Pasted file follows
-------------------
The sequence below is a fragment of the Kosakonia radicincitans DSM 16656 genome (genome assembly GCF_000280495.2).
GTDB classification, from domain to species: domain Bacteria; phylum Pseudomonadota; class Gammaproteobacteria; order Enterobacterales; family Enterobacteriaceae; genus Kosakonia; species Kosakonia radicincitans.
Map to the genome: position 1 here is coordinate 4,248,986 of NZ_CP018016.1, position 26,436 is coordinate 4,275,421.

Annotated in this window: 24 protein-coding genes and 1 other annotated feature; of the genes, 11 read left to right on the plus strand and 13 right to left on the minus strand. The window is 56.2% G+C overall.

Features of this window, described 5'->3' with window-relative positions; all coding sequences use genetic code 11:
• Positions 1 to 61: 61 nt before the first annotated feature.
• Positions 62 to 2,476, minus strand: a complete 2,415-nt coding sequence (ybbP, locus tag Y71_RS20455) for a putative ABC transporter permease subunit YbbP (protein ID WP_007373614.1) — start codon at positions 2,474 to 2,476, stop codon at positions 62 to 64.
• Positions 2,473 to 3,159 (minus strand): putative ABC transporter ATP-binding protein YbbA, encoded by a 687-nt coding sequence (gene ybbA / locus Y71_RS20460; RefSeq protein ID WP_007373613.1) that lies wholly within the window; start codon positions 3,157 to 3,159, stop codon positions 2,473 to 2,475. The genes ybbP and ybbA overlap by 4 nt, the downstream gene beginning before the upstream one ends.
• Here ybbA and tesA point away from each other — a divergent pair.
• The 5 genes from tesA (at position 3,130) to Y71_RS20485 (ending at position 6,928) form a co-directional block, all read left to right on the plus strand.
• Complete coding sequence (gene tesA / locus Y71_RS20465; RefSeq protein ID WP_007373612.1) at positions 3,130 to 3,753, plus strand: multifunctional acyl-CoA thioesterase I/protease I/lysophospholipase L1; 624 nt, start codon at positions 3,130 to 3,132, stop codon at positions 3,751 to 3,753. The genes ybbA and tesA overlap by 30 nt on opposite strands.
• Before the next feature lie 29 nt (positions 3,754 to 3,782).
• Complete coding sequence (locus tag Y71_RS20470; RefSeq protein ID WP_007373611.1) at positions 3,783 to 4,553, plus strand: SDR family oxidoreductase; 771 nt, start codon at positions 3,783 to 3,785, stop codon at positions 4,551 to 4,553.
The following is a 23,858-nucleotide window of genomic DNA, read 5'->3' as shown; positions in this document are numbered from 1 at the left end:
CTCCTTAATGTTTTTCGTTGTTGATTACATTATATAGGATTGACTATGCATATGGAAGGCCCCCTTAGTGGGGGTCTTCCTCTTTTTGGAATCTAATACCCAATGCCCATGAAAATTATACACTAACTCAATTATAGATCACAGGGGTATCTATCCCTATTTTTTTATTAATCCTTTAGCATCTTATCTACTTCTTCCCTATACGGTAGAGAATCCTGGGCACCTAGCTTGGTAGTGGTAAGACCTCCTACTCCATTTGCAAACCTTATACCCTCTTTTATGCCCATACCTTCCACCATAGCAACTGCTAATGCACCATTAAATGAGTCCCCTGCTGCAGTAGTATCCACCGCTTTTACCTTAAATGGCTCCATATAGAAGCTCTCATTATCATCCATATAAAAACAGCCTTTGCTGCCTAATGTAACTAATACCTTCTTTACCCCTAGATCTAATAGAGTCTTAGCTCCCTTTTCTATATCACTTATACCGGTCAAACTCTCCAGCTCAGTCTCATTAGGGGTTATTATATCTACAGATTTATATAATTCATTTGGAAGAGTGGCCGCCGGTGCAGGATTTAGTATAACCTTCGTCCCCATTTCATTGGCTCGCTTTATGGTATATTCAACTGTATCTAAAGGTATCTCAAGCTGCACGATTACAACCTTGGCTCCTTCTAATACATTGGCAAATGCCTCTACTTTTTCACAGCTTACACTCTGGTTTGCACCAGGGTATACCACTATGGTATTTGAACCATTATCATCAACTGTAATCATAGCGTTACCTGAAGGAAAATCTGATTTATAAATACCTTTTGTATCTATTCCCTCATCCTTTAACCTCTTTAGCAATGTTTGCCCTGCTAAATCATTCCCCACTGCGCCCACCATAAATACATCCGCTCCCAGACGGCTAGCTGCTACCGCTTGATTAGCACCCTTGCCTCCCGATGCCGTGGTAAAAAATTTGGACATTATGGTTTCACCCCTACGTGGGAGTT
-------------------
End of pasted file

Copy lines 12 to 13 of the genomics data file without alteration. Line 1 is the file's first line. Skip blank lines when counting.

• Before the next feature lie 29 nt (positions 3,754 to 3,782).
• Complete coding sequence (locus tag Y71_RS20470; RefSeq protein ID WP_007373611.1) at positions 3,783 to 4,553, plus strand: SDR family oxidoreductase; 771 nt, start codon at positions 3,783 to 3,785, stop codon at positions 4,551 to 4,553.